- Published 2 months ago on
- By: Admin
Pokhara does not seem far from the capital city, but the nature of Nepal's terrain and Road make a very long drive possible. The tourism capital of Nepal is just 204 km (126 miles) away from Kathmandu.
That's why a lot of passengers prefer to fly. Here we have enlisted your travel options between the two cities, either by air or by road.
Travelling by plane is by far the most comfortable and most convenient way to the journey between Kathmandu and Pokhara, and is highly recommended if you are on time.
Numerous flights depart daily from Tribhuvan International Airport's domestic terminal and take just about 30 minutes. It is a very scenic trip, particularly if you are sitting on the plane's right side so you can see the Himalayas.
When you drive, you are expected to return feeling relaxed and have plenty of time for the next day's plans, something you can't tell if you're making the journey overland.
Flights regularly fly, with the last (either direction) flight departing at about 3:30 pm. Costs vary based on season, and how you purchase them.
If you travel online, you can plan to pay around USD 125, one route and these flights are usually easier to add as part of your package. (Keep in mind that airfare prices also change).
Apart from the increased cost, the drawback to flying is that flights will always be postponed due to adverse weather, or due to incoming flight delays.
Both modes of road transport take you from Kathmandu to Pokhara along the same route, but one alternative isn't quicker than the other. Depending on the time of day, the critical thing that will affect your travel is traffic across the Kathmandu Valley.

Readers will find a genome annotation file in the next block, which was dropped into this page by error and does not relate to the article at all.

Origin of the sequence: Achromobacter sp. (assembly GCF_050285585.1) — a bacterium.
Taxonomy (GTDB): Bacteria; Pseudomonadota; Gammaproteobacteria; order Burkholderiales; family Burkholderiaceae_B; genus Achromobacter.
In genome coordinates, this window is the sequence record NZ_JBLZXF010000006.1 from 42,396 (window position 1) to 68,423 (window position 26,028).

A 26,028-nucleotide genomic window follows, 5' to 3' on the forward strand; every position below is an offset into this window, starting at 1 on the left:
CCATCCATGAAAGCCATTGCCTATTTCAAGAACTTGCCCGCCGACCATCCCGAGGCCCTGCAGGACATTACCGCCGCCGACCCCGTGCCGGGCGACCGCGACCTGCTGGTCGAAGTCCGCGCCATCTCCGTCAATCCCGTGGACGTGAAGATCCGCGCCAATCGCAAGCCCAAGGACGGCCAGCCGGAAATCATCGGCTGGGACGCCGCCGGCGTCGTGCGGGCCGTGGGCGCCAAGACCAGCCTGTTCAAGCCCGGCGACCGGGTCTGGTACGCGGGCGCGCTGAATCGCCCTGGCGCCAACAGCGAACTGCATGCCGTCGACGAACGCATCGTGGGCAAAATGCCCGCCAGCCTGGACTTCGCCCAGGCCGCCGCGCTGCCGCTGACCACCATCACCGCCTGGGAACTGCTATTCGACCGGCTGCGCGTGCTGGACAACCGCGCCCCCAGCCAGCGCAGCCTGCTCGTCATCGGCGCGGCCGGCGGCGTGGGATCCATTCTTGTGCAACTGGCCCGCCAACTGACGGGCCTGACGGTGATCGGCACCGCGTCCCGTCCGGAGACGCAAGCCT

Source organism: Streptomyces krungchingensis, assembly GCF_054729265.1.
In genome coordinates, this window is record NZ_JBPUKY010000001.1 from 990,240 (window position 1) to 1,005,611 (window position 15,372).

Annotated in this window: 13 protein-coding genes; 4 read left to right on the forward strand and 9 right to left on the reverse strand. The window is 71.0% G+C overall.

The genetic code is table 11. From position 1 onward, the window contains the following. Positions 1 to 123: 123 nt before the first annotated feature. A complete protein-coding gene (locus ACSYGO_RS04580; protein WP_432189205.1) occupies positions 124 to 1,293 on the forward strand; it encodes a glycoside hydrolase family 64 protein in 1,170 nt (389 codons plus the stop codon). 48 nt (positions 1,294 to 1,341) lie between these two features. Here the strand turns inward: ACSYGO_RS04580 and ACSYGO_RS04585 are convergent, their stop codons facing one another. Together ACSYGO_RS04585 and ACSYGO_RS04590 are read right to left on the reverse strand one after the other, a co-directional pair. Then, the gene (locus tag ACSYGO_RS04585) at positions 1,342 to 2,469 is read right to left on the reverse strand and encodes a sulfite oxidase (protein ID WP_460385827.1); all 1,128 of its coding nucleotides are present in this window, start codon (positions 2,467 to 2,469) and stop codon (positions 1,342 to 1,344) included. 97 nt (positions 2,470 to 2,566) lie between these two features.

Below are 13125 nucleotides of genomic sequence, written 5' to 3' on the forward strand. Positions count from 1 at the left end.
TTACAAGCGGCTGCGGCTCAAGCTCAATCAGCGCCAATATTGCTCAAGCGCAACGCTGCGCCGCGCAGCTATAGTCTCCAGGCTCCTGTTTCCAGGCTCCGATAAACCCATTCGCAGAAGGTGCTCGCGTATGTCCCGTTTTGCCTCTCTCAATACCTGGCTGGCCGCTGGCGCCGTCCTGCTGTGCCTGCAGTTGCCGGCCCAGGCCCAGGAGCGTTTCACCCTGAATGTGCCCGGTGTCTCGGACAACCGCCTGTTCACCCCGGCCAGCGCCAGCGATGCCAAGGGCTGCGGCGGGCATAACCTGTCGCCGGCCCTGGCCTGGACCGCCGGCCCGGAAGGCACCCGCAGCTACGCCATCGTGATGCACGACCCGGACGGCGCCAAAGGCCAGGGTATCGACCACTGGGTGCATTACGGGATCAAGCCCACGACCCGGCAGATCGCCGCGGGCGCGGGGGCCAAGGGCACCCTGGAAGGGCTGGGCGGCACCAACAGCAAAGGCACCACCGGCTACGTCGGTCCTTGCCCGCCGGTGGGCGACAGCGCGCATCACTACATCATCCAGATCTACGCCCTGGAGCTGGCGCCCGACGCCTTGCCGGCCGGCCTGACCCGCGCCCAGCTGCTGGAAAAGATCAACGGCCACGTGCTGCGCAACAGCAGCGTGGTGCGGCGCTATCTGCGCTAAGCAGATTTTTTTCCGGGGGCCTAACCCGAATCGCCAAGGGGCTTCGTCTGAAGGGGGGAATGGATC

The benefits of having a private car are that you can order the driver to stop anytime you want, and smaller cars appear to be able to travel a bit further through the traffic than bigger buses. Private drivers arrive with their cars.
Jeeps have about 7-8 seats (approx) and are the largest private vehicle and the most spacious. Travelling by a private jeep to Pokhara might cost you $250 (one way).
Private cars are accommodated with four seats, and a one-way to the tourism capital of Nepal might cost you $145. If you want an air-conditioned car, plan on spending a little more.
The majority of tourist buses leave from the Kantipath Road in Kathmandu (near Thamel) at 7 am and cost about $6.50 (Rs. 700).
Pre-buying a ticket from the organisation or a nearby travel agent is not necessarily mandatory. Still, it is an advisable idea to do so in the peak season or if you are travelling with a big party.
While many businesses provide the same service, none of them offers the same level of comfort; a free bottle of drinking water, air conditioning, onboard Wi-fi (which typically doesn't work), and relatively frequent breaks for rest and food.
The luxury Greenline Bus leaves at 7.30 am from a small bus park away from Thamel's Garden of Dreams. Tickets amount to about $25, much much more than most other tourist buses.
This package includes a lunch menu and travel benefits and an enclosed waiting area at the bus station. Comfort stops are made in marginally better quality locations than the other tourist buses in the way.
Tourist busses aren't inherently quicker or slower than other road transport, but they're a much smoother choice because the driving quality is marginally higher than usual.
Public buses are the cheapest one-way alternative, at about $4 (Rs. 450). A full-size bus or a smaller microbus may be caught. They travel all day long, about every half an hour, and usually from the Gongabu Bus Station.
City busses aren't usually slower than tourist busses they're a little quicker, so drivers don't appear to adhere to the speed limits, with fewer comfort stops.
Yet they are much less spacious than tourist buses, with no air conditioning, old chairs, loud music, and generally lining the aisles with passengers and luggage.
However, if you are on a tight-budget, it is worth choosing a commuter bus over a tourist one or if the early morning departure of the tourist buses is an issue.